Friday, April 23, 2010

A Little Patience

My third sermon in two weeks will be coming to a St. Louis LCMS church this coming Sunday, Easter 4 (Jubilate), based on the one-year-series Gospel from John 16:16-22.
"A little while, and you will no longer behold Me; and again a little while, and you will see Me." Some of His disciples therefore said to one another, "What is this thing He is telling us, 'A little while, and you will not behold Me; and again a little while, and you will see Me'; and, 'because I go to the Father'?" And so they were saying, "What is this that He says, 'A little while'? We do not know what He is talking about." Jesus knew that they wished to question Him, and He said to them, "Are you deliberating together about this, that I said, 'A little while, and you will not behold Me, and again a little while, and you will see Me'? Truly, truly, I say to you, that you will weep and lament, but the world will rejoice; you will be sorrowful, but your sorrow will be turned to joy. Whenever a woman is in travail she has sorrow, because her hour has come; but when she gives birth to the child, she remembers the anguish no more, for joy that a child has been born into the world. Therefore you too now have sorrow; but I will see you again, and your heart will rejoice, and no one takes your joy away from you."
Listen again to the last verse of today’s Gospel: “You now have sorrow; but I will see you again, and your heart will rejoice, and no one takes your joy away from you.” These words, in Luther’s German translation, form part of a beautiful aria for soprano and orchestra, inspired by Brahms’s grief at his mother’s death. This music from “A German Requiem” has comforted many who have lost loved ones. Forgive me if I am boring you. Have a little patience, and you will see that I am coming to a point.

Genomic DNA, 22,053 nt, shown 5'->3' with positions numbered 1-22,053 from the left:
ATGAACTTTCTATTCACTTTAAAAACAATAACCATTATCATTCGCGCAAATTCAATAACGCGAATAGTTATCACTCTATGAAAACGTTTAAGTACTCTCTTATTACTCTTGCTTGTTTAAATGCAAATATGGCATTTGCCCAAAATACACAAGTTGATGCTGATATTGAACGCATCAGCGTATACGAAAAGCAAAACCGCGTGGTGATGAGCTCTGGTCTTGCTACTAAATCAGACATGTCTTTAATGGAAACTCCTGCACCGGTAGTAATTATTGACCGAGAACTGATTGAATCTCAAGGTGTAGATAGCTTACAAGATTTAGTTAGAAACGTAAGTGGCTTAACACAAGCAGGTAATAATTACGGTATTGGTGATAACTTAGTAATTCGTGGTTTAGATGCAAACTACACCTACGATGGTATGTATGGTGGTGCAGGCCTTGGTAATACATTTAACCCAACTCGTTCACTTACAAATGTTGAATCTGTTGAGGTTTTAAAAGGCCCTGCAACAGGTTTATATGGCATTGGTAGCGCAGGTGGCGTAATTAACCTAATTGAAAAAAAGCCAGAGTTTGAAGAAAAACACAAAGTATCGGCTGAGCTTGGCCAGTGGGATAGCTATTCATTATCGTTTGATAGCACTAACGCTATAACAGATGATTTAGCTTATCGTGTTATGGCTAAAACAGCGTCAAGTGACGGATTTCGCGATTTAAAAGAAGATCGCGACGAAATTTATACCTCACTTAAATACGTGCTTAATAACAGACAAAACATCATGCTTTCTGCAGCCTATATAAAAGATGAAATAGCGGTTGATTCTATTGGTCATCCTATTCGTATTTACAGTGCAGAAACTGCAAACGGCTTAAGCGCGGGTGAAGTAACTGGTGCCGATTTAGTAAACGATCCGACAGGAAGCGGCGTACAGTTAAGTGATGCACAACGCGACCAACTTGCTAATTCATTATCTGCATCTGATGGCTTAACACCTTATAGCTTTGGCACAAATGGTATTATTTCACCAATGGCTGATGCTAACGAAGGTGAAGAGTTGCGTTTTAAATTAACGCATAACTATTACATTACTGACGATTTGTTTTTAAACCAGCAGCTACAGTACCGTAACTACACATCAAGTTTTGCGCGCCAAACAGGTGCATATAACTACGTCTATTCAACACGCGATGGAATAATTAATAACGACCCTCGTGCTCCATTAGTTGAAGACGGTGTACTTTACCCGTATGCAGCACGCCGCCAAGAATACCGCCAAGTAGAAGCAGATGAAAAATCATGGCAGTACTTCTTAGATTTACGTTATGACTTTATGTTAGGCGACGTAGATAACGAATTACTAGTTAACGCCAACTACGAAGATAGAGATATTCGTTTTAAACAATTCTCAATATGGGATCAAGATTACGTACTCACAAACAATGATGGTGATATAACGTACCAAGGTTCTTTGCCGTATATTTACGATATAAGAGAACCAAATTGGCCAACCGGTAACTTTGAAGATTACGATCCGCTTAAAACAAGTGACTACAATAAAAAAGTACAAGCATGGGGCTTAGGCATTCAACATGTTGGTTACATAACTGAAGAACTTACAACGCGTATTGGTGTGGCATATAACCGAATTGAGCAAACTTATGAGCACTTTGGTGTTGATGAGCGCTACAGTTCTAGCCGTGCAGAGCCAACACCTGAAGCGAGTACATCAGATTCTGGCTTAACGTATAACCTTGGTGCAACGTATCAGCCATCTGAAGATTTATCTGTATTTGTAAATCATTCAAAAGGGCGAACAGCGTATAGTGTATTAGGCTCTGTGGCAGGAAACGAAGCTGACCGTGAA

Later in the same piece, Brahms quotes from the Apocrypha. In Martin Luther’s translation, Sirach 51:27 says: “A little while I had trouble and labor, and have found great comfort.” This echoes what Jesus says in our Gospel: A little while, and again a little while; sorrow and anguish, like when a woman gives birth, and then joy that will swallow up all memory of sorrow! In John 16, Jesus is predicting his arrest, suffering, and death, when He was taken away from His followers. He is promising His return from the dead.

The same words could apply to Jesus’ ascension, when He went away to His Father in heaven. For a little while—that is, until the end of this age—Jesus will no longer be visibly present. Either way you cut it, Jesus is saying exactly what I said a few moments ago. His message is simply this: “Have a little patience.”

The same Brahms piece also has a bit of Isaiah chapter 66: “As one whom his mother comforts, so will I comfort you.” This is like Jesus’ promise in John 16, the promise that makes it possible to have patience: “You now have sorrow; but I will see you again, and your heart will rejoice, and no one takes your joy away from you.” So when Jesus asks His disciples, when He asks us, to have a little patience, He isn’t demanding the impossible. With His request for patience, He also makes a promise: He will comfort us.

In John 14, part of the same farewell speech to His disciples, Jesus promises to send a Helper, or Comforter, to be with us forever: namely, the Spirit of truth. “I will not leave you as orphans; I will come to you,” He says. “After a little while the world will behold Me no more; but you will behold Me; because I live, you will live also.” Later in chapter 14, Jesus says of anyone who loves Him and keeps His Word: “My Father will love him, and We will come to him and make Our abode with him... The Helper, the Holy Spirit, whom the Father will send in My name, He will teach you all things... Peace I leave with you; My peace I give to you; not as the world gives, do I give to you. Let not your heart be troubled, nor let it be fearful.”